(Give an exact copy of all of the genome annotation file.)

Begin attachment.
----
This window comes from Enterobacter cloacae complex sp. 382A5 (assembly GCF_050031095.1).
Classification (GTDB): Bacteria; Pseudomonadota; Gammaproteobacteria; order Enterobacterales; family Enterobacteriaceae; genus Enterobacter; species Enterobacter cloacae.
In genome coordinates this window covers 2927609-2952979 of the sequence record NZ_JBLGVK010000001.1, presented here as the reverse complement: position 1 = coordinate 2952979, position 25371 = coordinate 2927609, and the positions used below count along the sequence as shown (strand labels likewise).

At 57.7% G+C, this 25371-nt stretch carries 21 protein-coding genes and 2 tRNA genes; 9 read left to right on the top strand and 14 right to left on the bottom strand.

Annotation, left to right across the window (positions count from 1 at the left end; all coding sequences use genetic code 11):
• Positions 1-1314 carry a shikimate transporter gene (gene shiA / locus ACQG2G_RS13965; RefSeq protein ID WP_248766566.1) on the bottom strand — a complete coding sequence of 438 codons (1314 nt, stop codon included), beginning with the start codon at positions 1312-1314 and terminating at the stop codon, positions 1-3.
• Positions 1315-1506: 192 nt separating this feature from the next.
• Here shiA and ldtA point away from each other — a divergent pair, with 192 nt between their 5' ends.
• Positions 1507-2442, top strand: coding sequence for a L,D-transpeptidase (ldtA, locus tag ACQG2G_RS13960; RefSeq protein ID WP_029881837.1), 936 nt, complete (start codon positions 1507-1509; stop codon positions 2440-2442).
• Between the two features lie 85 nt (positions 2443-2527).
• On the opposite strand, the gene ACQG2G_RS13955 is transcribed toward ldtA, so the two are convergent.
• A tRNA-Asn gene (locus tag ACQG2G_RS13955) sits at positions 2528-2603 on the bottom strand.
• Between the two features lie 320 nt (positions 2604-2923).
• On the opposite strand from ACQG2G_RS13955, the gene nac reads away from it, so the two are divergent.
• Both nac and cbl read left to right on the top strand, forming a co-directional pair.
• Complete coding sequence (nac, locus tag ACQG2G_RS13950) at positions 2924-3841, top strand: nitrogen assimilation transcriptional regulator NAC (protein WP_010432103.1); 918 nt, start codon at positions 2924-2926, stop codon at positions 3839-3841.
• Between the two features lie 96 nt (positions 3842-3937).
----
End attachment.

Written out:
This window comes from Enterobacter cloacae complex sp. 382A5 (assembly GCF_050031095.1).
Classification (GTDB): Bacteria; Pseudomonadota; Gammaproteobacteria; order Enterobacterales; family Enterobacteriaceae; genus Enterobacter; species Enterobacter cloacae.
In genome coordinates this window covers 2927609-2952979 of the sequence record NZ_JBLGVK010000001.1, presented here as the reverse complement: position 1 = coordinate 2952979, position 25371 = coordinate 2927609, and the positions used below count along the sequence as shown (strand labels likewise).

At 57.7% G+C, this 25371-nt stretch carries 21 protein-coding genes and 2 tRNA genes; 9 read left to right on the top strand and 14 right to left on the bottom strand.

Annotation, left to right across the window (positions count from 1 at the left end; all coding sequences use genetic code 11):
• Positions 1-1314 carry a shikimate transporter gene (gene shiA / locus ACQG2G_RS13965; RefSeq protein ID WP_248766566.1) on the bottom strand — a complete coding sequence of 438 codons (1314 nt, stop codon included), beginning with the start codon at positions 1312-1314 and terminating at the stop codon, positions 1-3.
• Positions 1315-1506: 192 nt separating this feature from the next.
• Here shiA and ldtA point away from each other — a divergent pair, with 192 nt between their 5' ends.
• Positions 1507-2442, top strand: coding sequence for a L,D-transpeptidase (ldtA, locus tag ACQG2G_RS13960; RefSeq protein ID WP_029881837.1), 936 nt, complete (start codon positions 1507-1509; stop codon positions 2440-2442).
• Between the two features lie 85 nt (positions 2443-2527).
• On the opposite strand, the gene ACQG2G_RS13955 is transcribed toward ldtA, so the two are convergent.
• A tRNA-Asn gene (locus tag ACQG2G_RS13955) sits at positions 2528-2603 on the bottom strand.
• Between the two features lie 320 nt (positions 2604-2923).
• On the opposite strand from ACQG2G_RS13955, the gene nac reads away from it, so the two are divergent.
• Both nac and cbl read left to right on the top strand, forming a co-directional pair.
• Complete coding sequence (nac, locus tag ACQG2G_RS13950) at positions 2924-3841, top strand: nitrogen assimilation transcriptional regulator NAC (protein WP_010432103.1); 918 nt, start codon at positions 2924-2926, stop codon at positions 3839-3841.
• Between the two features lie 96 nt (positions 3842-3937).